The Solent formed when a low lying land mass that once joined Britain to the European continent was drowned by a rise in sea level resulting from the end of the last Ice Age. At a later stage the Isle of Wight was severed from the mainland, and as a result the Solent as we know it today was formed by the drowning of the low lying land between. The reason for this severance is believed to stem from the continuing erosion and breaching of a chalk ridge that extended from the Isle of Wight to the Isle of Purbeck, in Dorset. This theory was first made after studies of the similarities of the chalk stacks that extend out into the sea at Old Harry Rocks, on the Isle of Purbeck and at the Needles. These chalk remains are positioned so as they may have at one time been connected.
The land that was drowned is believed to have been a mixture of wetland and woodland, and contained a network of ancient river systems, including the River Solent, running along the main course of the existing Solent. The creeks and harbours along the coast, such as those around Chichester Harbour, are believed to be the upper reaches of these ancient river systems.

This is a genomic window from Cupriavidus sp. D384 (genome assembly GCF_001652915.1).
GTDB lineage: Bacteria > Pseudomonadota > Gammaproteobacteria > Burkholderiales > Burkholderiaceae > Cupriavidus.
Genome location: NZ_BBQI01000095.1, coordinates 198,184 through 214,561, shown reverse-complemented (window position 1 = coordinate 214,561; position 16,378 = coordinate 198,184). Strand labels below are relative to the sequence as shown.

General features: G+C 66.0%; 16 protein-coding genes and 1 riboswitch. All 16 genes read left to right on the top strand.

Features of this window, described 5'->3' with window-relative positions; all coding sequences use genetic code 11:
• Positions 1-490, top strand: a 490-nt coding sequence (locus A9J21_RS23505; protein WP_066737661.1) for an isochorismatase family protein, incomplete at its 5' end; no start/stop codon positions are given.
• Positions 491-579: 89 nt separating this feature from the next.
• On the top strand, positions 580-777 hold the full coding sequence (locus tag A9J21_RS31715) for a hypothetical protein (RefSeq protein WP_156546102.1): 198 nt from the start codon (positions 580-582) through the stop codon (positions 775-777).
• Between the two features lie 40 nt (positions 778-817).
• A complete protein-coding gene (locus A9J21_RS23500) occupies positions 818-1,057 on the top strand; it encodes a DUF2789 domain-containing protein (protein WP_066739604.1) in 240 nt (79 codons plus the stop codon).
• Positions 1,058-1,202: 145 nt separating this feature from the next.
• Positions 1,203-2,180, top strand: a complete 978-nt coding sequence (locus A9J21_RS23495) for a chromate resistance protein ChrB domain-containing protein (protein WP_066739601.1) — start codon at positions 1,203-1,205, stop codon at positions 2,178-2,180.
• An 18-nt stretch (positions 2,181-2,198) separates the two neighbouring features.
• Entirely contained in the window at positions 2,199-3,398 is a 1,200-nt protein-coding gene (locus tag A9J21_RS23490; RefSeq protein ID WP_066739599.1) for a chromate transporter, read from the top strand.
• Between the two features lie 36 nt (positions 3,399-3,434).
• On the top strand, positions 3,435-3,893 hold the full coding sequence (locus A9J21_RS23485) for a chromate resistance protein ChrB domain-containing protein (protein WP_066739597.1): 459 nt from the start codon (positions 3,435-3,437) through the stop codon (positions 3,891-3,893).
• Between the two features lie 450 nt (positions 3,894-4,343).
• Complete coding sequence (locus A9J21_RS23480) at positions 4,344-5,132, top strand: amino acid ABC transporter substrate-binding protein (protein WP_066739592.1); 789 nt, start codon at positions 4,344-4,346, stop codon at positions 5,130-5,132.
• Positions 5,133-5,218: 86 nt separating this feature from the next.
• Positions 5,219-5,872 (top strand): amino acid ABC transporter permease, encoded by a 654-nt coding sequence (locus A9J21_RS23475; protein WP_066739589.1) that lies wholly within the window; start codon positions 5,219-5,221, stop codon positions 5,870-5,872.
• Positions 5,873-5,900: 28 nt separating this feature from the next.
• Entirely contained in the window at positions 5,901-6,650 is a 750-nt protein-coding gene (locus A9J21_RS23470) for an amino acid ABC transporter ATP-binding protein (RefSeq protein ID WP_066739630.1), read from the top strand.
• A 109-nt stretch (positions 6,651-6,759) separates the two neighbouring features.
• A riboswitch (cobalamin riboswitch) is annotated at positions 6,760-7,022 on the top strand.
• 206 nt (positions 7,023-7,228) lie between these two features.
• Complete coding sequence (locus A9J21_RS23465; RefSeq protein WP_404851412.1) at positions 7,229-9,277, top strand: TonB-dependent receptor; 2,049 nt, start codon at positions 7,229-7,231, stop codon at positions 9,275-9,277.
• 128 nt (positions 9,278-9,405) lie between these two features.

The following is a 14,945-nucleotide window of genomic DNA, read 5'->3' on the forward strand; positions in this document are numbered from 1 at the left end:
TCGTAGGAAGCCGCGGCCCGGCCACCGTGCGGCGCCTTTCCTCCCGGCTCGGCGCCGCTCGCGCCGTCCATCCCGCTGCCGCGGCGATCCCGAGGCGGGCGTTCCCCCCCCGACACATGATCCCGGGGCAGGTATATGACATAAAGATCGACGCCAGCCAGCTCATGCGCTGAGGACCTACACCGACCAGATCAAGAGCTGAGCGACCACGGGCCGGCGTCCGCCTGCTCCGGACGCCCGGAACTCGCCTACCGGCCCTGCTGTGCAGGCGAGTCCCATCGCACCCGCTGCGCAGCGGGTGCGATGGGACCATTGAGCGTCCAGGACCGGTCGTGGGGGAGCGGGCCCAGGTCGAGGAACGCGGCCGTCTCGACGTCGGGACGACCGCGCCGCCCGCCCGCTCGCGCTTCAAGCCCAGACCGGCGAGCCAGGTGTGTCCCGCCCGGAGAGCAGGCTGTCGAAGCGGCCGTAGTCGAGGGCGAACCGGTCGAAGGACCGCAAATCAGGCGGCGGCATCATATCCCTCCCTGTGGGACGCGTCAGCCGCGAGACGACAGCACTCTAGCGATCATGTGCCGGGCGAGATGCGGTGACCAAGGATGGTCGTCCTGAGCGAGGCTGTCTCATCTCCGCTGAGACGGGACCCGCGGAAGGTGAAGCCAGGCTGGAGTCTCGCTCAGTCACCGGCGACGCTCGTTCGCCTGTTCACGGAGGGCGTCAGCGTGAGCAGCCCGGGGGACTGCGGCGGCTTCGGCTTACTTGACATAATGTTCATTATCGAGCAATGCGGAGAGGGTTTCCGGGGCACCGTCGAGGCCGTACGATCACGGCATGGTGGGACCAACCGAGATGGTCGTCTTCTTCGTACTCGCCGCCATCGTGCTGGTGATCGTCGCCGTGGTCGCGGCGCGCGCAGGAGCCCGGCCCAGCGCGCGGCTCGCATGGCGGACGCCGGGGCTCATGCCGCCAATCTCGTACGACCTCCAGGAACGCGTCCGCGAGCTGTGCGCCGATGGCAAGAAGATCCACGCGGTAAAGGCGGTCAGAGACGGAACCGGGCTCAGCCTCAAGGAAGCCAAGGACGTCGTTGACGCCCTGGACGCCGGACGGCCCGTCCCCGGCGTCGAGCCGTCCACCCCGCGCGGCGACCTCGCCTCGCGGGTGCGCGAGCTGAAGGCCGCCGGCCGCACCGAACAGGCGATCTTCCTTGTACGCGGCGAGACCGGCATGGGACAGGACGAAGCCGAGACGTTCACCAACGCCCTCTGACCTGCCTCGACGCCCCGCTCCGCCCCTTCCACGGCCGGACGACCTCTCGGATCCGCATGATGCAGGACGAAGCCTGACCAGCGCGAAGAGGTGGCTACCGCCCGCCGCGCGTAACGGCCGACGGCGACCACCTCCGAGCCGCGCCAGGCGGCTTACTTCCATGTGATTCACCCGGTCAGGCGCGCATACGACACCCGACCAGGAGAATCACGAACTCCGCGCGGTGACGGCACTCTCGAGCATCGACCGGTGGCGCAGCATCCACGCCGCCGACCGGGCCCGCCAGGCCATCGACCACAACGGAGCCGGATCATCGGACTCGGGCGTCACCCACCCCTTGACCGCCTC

At the Underwater Archaeology Centre at Fort Victoria on the Isle of Wight you can learn about the fascinating local maritime heritage and hear about the unfortunate ships that have been claimed by the treacherous seas around the Island. You can also learn about the work of maritime archaeologists and the Lost Land that has been discovered beneath the Solent. The Centre has become an educational hub for the community, schools and dive groups. Within the Exhibition, the work of the Hampshire and Wight Trust for Maritime Archaeology is displayed to help teach people about the maritime history of the area.